As Sunderland go into a pivotal point of their season, they are one of the most talked about clubs in world football, following the appointment of new manager Paulo Di Canio.
Like many, I was shocked by the sacking of Martin O'Neill. I thought he would be given at least until the end of the season, but after losing at home to Manchester United, owner Ellis Short had clearly seen enough.
He didn't want Sunderland relegated and so a change was made with the controversial Italian appointed to his first top-flight role.
So what is Di Canio actually like as a manager?
The only experience he has is a rollercoaster season and a half in charge of Swindon. However, what can't be denied is that he was a great success during his time at the club. He led them to the League 2 title, playing a style of football rarely seen at that level of the game. Di Canio and Swindon carried that form into League 1 and were among the favourites for a back-to-back promotion when Di Canio resigned in February.
He has shown all the attributes needed to succeed as a manager. He is incredibly passionate about his work and is very hands on at training, which players appreciate in the modern day.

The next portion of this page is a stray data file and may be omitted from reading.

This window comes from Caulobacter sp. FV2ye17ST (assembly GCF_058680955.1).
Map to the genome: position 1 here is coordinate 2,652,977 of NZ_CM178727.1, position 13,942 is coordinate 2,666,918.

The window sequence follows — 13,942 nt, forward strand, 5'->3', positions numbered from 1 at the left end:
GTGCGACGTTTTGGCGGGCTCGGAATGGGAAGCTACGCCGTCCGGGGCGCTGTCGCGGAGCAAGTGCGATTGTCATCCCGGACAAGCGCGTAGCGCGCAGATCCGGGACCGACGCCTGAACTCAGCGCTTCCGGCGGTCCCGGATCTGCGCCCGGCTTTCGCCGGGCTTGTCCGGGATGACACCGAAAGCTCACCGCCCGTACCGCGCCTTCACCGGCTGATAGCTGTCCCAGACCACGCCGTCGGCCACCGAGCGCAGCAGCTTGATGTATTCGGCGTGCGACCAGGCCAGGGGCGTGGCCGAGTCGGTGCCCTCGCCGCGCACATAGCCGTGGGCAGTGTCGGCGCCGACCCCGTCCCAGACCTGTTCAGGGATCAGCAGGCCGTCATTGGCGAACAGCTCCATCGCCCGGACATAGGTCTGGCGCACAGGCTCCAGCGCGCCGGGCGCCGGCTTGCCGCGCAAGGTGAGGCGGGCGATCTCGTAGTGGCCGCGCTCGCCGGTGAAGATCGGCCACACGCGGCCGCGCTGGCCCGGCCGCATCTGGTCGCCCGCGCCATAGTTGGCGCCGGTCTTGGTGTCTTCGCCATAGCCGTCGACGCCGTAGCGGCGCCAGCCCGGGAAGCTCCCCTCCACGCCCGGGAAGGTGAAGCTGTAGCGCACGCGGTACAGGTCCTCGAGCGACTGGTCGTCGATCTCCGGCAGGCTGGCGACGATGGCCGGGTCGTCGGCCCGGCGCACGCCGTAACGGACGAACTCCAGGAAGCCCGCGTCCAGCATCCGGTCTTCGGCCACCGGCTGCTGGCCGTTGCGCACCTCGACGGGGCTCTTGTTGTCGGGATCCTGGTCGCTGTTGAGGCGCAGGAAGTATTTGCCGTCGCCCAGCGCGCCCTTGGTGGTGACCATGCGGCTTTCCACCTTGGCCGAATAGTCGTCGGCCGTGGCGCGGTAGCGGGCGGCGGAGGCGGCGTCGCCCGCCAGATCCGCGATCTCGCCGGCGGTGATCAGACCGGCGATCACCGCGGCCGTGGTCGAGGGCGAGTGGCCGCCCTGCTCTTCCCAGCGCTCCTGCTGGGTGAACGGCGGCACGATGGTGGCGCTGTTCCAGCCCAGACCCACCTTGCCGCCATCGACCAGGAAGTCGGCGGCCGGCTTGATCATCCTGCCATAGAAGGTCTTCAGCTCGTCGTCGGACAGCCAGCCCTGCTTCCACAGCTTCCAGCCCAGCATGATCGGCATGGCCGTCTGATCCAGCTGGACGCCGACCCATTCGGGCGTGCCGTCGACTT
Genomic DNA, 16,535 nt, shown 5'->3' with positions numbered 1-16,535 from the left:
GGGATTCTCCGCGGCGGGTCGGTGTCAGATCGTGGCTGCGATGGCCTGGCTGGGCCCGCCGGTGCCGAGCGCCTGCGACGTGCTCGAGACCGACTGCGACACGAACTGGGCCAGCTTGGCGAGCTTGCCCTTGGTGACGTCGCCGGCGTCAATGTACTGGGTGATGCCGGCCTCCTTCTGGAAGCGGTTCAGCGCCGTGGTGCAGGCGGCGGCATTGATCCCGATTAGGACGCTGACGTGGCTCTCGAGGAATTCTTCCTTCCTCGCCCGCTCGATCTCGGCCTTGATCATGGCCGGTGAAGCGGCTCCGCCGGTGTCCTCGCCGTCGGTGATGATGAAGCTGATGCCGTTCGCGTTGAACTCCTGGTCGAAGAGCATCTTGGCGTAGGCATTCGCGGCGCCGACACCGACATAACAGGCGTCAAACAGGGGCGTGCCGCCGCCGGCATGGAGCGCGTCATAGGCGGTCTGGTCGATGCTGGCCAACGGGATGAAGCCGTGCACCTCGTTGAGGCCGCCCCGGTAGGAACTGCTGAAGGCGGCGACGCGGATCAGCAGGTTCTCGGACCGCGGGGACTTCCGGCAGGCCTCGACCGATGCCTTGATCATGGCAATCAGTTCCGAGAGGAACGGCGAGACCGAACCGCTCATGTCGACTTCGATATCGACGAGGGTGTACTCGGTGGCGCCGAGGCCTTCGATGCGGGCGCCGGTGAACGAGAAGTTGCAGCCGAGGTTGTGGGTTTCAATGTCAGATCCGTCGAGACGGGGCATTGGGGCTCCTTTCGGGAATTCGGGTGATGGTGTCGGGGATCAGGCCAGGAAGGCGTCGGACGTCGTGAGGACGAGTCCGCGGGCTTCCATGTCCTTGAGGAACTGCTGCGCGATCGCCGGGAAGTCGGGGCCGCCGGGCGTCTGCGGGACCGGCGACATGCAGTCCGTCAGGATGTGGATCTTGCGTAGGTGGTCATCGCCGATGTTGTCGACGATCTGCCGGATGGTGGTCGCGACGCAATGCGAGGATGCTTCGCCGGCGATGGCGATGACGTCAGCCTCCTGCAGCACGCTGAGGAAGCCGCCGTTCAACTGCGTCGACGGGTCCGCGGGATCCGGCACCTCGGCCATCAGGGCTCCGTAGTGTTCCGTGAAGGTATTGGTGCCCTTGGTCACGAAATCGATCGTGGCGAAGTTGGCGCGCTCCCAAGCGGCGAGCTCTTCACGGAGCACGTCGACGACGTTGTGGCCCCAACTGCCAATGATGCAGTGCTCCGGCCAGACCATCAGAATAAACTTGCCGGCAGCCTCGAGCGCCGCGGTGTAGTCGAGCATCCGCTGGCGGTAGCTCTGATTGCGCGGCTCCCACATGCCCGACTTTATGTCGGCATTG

However, there are certain aspects of his managerial style that he will need to curb to be a success in the Premier League. The main one being that he cannot afford to fall out with his players so consistently at Sunderland as he did during his time at Swindon.
Premier League players are worth big money and have large egos, much like Di Canio during his playing days, and they have to be managed, rather than confronted.
Di Canio, though, is a smart man. He will recognise the big change in style that is required and will adapt to make a success of his job. Because what is beyond doubt is that Di Canio is one of the smartest young managers in the game, and Sunderland have found the man who will not only save them this season but has the potential to take them on to the next level of the game.
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